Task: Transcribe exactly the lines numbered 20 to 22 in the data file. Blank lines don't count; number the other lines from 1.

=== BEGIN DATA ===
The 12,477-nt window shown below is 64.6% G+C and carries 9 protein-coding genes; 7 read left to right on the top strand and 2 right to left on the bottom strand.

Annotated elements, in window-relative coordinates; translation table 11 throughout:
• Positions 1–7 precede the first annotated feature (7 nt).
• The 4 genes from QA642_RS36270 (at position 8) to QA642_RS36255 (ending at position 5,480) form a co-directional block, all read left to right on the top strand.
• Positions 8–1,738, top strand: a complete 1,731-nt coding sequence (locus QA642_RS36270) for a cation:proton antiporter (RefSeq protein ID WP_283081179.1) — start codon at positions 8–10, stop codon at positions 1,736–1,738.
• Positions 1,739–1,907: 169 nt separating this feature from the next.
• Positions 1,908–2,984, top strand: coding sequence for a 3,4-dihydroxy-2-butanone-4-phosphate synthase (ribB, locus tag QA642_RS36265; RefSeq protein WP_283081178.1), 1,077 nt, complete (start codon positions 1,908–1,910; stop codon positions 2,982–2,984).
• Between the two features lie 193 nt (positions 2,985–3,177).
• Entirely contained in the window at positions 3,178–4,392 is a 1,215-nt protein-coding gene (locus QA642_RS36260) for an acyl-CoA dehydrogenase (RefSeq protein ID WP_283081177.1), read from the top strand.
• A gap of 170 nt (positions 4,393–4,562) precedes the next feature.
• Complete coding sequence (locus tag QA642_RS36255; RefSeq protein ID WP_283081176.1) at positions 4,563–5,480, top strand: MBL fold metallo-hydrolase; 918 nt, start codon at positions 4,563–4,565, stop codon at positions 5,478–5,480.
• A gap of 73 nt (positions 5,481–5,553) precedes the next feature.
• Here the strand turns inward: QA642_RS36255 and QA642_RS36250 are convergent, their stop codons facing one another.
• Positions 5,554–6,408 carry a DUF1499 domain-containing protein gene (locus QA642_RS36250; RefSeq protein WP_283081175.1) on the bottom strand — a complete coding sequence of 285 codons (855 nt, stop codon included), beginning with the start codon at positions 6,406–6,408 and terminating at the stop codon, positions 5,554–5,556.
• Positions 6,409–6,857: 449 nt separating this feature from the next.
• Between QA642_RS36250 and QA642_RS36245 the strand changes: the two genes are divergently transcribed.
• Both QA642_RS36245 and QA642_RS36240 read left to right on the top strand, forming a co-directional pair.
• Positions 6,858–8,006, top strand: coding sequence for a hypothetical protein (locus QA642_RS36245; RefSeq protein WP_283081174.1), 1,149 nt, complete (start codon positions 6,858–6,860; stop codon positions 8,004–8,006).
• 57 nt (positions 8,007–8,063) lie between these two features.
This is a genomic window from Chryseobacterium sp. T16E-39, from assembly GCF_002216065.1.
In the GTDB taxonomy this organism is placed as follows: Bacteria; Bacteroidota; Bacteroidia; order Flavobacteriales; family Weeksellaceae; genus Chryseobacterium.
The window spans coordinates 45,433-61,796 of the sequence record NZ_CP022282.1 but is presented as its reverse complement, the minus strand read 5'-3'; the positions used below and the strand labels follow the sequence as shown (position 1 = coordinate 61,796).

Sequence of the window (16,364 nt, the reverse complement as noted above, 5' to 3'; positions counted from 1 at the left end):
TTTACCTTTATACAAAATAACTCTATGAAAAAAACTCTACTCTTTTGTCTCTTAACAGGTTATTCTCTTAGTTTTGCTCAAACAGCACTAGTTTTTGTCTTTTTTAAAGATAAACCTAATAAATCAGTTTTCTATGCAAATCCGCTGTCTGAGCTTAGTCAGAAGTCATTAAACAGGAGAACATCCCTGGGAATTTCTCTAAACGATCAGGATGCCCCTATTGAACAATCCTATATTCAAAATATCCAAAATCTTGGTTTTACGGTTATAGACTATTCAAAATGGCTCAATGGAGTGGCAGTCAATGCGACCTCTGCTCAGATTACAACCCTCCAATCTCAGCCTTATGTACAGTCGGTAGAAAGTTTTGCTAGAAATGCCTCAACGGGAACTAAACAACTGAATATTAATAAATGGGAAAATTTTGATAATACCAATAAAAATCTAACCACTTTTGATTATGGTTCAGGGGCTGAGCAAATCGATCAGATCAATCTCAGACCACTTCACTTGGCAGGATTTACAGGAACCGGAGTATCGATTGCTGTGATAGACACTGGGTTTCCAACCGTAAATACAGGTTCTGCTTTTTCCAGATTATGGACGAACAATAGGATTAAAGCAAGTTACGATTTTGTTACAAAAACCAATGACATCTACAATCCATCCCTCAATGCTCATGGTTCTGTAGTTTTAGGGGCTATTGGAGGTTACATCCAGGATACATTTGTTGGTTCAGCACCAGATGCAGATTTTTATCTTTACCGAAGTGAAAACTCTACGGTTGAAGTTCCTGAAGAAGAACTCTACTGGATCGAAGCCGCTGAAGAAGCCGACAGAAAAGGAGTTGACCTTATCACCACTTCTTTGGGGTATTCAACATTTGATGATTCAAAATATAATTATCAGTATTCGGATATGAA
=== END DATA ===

This is a genomic window from Chryseobacterium sp. T16E-39, from assembly GCF_002216065.1.
In the GTDB taxonomy this organism is placed as follows: Bacteria; Bacteroidota; Bacteroidia; order Flavobacteriales; family Weeksellaceae; genus Chryseobacterium.
The window spans coordinates 45,433-61,796 of the sequence record NZ_CP022282.1 but is presented as its reverse complement, the minus strand read 5'-3'; the positions used below and the strand labels follow the sequence as shown (position 1 = coordinate 61,796).